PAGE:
Go back to the Europarl portal

Choisissez la langue de votre document :

  • bg - български
  • es - español
  • cs - čeština
  • da - dansk
  • de - Deutsch
  • et - eesti keel
  • el - ελληνικά
  • en - English (Selected)
  • fr - français
  • ga - Gaeilge
  • hr - hrvatski
  • it - italiano
  • lv - latviešu valoda
  • lt - lietuvių kalba
  • hu - magyar
  • mt - Malti
  • nl - Nederlands
  • pl - polski
  • pt - português
  • ro - română
  • sk - slovenčina
  • sl - slovenščina
  • fi - suomi
  • sv - svenska
 Full text 
Wednesday, 12 February 2020 - Strasbourg Provisional edition

Better internet for children (debate)

  Yana Toom, on behalf of the Renew Group. – Madam President, when this debate was announced, I immediately expressed my interest in taking part in it. During the previous legislation, I was the rapporteur on education in the digital era and also shadow on the Audiovisual Media Services Directive (AVMSD). So I went to do my homework. I was disappointed when I found out that the last time the Commission addressed the issue was in 2011, and since then we have just forgotten the approach which was agreed.

Let me give you an example. Ten years ago, we were against the fragmentation of the market, but, two years ago, we adopted the AVMS with the famous moral development of children to be defined by Member States. The good news is that, in 2019, the Commission announced the creation of a new Expert Group on Safer Internet for Children. So we took only eight years to take the first coordinated steps.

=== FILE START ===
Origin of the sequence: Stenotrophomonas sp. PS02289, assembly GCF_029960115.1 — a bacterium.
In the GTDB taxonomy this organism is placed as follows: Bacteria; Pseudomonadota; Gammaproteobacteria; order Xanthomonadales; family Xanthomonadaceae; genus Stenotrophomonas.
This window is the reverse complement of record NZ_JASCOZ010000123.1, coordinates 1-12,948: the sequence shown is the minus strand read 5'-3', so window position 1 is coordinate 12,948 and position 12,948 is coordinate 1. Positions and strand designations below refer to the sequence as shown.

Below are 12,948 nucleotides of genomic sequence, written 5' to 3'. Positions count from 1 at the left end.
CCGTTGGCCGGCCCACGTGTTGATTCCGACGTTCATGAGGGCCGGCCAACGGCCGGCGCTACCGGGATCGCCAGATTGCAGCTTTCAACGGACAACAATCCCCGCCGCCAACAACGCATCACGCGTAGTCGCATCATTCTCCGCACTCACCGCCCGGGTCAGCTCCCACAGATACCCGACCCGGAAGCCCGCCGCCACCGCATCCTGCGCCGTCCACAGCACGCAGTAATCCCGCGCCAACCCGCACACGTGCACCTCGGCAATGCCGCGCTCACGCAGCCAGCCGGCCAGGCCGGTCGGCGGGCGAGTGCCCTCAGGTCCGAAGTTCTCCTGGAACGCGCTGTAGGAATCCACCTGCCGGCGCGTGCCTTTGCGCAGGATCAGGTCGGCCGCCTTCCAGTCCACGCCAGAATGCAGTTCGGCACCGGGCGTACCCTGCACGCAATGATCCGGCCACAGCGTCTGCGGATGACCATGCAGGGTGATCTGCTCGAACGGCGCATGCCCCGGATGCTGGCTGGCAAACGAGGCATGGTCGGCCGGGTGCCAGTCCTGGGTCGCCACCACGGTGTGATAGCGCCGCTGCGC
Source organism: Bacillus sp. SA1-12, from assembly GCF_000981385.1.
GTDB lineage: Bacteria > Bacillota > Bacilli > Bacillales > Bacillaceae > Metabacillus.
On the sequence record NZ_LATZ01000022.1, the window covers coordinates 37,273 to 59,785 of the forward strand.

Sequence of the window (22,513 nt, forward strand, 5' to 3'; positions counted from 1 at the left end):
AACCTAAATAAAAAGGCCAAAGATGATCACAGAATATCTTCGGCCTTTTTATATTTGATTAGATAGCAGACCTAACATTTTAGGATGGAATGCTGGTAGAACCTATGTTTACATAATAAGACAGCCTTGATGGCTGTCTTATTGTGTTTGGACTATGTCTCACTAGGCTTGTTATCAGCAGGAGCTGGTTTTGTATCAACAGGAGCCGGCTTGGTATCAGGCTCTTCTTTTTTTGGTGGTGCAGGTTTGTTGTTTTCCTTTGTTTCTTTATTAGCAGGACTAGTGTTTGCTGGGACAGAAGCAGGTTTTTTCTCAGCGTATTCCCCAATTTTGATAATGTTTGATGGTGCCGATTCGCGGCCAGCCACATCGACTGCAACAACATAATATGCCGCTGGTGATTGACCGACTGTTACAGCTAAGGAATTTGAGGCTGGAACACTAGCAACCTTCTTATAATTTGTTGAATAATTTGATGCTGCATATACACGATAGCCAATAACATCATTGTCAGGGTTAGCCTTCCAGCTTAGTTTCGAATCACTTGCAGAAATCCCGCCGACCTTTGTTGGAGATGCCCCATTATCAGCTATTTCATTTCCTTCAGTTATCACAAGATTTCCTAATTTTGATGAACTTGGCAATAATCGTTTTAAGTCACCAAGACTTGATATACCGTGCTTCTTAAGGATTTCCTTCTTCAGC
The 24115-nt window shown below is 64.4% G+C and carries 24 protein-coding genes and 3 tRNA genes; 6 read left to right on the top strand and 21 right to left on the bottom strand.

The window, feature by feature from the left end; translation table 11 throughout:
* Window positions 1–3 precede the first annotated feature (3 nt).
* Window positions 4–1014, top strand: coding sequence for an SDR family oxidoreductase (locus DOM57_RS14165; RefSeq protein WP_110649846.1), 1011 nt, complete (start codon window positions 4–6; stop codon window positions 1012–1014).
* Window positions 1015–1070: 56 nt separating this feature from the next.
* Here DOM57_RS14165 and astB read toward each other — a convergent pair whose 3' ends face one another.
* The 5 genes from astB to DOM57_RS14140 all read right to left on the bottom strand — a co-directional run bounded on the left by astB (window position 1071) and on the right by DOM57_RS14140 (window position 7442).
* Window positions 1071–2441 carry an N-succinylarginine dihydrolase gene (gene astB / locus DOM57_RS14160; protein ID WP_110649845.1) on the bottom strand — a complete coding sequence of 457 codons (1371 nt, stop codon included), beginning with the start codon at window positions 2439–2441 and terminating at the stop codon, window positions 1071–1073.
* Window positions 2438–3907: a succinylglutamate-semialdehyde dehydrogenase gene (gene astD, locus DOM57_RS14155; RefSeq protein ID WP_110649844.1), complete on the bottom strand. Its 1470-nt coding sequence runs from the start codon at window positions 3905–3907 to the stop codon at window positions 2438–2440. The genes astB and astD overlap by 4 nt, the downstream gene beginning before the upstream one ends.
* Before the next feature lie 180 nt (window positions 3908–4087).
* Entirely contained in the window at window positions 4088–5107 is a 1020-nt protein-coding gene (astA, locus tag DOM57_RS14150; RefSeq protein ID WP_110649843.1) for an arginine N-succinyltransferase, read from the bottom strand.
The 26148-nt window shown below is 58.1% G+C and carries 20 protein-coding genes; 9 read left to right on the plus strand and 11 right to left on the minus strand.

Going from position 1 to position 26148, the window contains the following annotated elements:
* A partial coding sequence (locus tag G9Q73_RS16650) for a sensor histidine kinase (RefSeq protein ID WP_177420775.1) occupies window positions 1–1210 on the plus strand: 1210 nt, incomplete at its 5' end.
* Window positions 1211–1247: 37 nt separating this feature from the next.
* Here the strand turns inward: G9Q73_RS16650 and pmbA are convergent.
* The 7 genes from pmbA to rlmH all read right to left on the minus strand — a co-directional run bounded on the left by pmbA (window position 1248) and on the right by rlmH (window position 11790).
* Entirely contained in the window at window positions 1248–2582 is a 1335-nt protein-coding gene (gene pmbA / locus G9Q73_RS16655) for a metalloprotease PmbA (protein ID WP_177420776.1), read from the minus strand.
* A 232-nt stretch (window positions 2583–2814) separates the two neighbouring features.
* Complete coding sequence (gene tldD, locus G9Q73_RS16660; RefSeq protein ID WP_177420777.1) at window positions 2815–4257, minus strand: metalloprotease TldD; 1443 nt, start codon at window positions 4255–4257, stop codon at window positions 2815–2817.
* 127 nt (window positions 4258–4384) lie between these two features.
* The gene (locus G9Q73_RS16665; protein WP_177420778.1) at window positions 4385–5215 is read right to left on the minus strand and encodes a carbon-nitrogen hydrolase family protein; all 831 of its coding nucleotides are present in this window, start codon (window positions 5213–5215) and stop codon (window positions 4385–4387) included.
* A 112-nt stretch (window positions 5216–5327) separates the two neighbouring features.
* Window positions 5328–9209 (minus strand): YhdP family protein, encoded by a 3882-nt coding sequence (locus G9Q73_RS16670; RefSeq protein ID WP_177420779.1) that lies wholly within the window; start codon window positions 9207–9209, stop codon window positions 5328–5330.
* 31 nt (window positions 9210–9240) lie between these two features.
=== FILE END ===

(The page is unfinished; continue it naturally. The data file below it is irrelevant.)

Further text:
Since then, the group has had three meetings, but we’re still far from a solution. Why? I believe we have to take into account at least two important things. First, children grow fast and we have to act accordingly. Ten years for a political decision means one generation at school. Second, we cannot solve systematic problems by projects, but this is exactly what we are doing. We have of course adopted some good directives, which we have already mentioned: combating sexual abuse, xenophobia, hate speech, GDPR, and so on, but this is not enough.

What we need is a comprehensive European approach to the digital education of children, not on a project basis but in each and every school, compulsory, with good teachers, a clear curriculum, an agreed set of criteria and assessment system. But what do we have in practice? Some Member States where 60% of schools do not have an internet connection. What digital education can we speak about? I strongly believe that we have to act, but act quickly and invest proper funds, not just in the meetings or working groups, but in the schools. Otherwise eight years later, it will be the same.

Last updated: 5 March 2020Legal notice - Privacy policy